Template: /var/www/farcry/projects/fandango/www/action/sherlockFunctions.cfm
Execution Time: 3.16 ms
Record Count: 1
Cached: Yes
Cache Type: timespan
Lazy: No
SELECT top 1 objectid,'cmCTAPromos' as objecttype
FROM cmCTAPromos
WHERE status = 'approved'
AND ctaType = 'moreinfo'

Missouri Membership Coordinator

March 15, 2020 Jason Castles Maryville University of Saint Louis

Missouri Membership Coordinator

Missouri Membership Coordinator

Intercultural competence is vital to the work we do in higher education. Deardorff (2006) defined intercultural competence as being aware of, valuing, and understanding cultural differences. Moreover, intercultural competence entails the ability to be self-aware of one’s own culture and worldview and simultaneously the culture and worldview of others. We get to invest in students on a daily basis who all have a unique story and perspective. Personally, I want to continue to develop my intercultural competence so I can better serve my students. This development does not happen overnight, though, and requires intentionality. In order for me to ensure I purposefully seek to develop my own intercultural competence, I create goals for myself each semester. I would like to briefly share this process in case it is helpful to spur conversation and thoughtfulness around the important work of being inclusive educators.

The Intercultural Development Inventory (IDI) is a helpful resource I use in my professional and personal work related to diversity and inclusion. After completing the Inventory, participants receive a report and action plan developed by Hammer (2020). Through the action plan prompts, the desired outcome is to create goals related to further intercultural competence development. I find that if I do not set a goal for myself and revisit that goal often, then it will not happen.

I encourage you to consider setting at least one goal for yourself each semester related to intercultural competence development. What is something you can do to grow in your learning, understanding, and appreciation of cultural difference and similarity? Below are a few things to contemplate:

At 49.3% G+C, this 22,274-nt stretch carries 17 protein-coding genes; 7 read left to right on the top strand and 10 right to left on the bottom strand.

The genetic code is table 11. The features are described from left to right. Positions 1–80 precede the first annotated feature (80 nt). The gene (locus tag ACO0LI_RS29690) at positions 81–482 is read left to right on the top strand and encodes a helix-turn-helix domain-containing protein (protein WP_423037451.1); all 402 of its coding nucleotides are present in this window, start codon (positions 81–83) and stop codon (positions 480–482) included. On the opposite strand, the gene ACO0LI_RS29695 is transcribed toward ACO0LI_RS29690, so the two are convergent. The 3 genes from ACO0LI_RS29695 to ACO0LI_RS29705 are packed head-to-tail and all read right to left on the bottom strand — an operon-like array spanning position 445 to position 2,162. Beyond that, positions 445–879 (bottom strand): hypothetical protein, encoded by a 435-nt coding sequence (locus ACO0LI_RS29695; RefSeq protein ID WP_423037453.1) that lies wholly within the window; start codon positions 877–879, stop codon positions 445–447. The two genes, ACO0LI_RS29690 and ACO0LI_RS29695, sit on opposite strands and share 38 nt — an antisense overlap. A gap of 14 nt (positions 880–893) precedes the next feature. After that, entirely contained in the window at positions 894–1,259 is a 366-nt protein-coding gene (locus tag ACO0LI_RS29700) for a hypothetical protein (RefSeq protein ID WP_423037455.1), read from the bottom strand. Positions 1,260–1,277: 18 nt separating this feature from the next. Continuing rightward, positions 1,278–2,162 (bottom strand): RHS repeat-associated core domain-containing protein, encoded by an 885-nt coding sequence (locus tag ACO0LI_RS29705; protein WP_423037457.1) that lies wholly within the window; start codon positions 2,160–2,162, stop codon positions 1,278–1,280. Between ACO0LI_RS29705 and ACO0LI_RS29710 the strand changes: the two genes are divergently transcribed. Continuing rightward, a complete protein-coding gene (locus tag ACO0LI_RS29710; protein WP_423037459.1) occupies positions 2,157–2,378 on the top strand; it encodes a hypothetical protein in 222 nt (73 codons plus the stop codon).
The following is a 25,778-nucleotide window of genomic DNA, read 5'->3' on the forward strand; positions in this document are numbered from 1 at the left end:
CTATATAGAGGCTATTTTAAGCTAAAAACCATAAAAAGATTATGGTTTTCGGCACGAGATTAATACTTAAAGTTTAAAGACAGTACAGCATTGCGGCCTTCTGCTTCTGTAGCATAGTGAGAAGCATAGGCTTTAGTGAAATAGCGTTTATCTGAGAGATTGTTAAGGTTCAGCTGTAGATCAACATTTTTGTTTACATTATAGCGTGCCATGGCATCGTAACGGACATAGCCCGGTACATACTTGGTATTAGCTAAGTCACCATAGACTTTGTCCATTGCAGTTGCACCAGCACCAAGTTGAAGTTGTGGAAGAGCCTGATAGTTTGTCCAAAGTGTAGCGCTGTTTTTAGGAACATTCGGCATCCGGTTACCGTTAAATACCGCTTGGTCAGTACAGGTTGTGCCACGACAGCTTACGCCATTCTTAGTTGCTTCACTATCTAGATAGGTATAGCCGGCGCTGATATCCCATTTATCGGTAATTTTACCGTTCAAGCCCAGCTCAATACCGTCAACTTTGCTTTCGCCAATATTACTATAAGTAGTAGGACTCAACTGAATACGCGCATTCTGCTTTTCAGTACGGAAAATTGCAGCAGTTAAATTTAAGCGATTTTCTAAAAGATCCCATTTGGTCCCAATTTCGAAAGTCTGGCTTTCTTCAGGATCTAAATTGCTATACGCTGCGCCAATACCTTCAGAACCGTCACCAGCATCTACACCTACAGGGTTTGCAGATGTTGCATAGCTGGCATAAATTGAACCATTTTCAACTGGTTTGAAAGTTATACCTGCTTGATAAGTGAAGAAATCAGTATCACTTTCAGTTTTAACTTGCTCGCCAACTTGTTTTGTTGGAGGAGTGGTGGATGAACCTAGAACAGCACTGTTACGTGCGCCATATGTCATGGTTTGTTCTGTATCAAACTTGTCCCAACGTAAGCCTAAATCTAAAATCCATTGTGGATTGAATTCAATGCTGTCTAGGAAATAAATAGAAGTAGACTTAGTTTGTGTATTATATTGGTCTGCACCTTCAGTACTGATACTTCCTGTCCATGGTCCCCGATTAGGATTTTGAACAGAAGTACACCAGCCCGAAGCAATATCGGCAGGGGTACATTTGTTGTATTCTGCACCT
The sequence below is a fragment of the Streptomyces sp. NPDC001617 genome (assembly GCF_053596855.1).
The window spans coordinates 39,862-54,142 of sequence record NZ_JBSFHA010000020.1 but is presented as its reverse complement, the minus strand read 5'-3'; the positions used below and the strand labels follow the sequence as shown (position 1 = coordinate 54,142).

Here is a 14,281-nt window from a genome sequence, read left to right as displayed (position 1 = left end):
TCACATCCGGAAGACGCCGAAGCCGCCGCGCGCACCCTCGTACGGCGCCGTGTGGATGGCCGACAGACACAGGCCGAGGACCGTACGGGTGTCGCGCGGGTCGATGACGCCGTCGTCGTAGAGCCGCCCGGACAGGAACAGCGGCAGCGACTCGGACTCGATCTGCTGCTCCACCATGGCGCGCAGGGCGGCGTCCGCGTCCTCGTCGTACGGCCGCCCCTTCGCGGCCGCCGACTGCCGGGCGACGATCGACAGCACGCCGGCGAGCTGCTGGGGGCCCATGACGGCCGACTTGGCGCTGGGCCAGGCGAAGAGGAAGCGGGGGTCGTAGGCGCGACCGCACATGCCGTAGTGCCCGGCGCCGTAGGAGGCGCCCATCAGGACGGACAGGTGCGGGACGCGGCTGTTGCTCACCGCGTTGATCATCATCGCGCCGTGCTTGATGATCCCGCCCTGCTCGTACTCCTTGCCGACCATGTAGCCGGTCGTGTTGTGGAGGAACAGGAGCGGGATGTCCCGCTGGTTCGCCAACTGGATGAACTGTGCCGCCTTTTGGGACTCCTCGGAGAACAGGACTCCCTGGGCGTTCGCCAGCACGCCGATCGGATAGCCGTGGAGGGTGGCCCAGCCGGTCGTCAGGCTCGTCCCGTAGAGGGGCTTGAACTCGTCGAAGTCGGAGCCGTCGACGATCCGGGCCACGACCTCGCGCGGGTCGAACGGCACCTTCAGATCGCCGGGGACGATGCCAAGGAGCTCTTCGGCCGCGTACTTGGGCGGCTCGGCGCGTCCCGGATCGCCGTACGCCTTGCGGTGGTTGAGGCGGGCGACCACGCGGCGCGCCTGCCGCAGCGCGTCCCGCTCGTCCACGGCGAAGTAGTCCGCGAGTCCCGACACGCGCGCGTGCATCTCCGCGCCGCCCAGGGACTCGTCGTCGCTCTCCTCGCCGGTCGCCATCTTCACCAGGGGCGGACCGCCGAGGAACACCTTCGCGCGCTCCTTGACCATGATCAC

Is there an event you can attend on your campus and then write and reflect on your experience and what challenged your thinking? Check your student activities calendar and see what is available on your campus.

Is there a book you could read each semester and a small group you could discuss your thoughts related to the book? Reach out to a colleague at your institution or a fellow Region IV-W member.

Could you keep a journal of your thoughts when interacting with students from a different cultural background…what did you learn/were you challenged in a new way? Set a reminder on your calendar/phone at the end of each week so you remember to journal.

Reflection and writing are important components of intercultural competence growth and development. I encourage you to challenge yourself this year, and create at least one goal each semester. You will want to make sure it is something you are able to accomplish in the limited time you might have; you also want to think about how you will know you have accomplished your goal…what is your measure of success?

Each new semester brings new opportunities for students, faculty, and staff. My hope is one opportunity you take advantage of is learning with others about the diverse world in which we live.


Deardorff, D. K. (2006). Identification and assessment of intercultural competence as a student outcome of internationalization. Journal of Studies in International Education, 10(3), 241-266. doi:10.1177/1028315306287002

Hammer, M. R. (2020). The Intercultural Development Inventory (IDI v3.). Berlin, MD: IDI.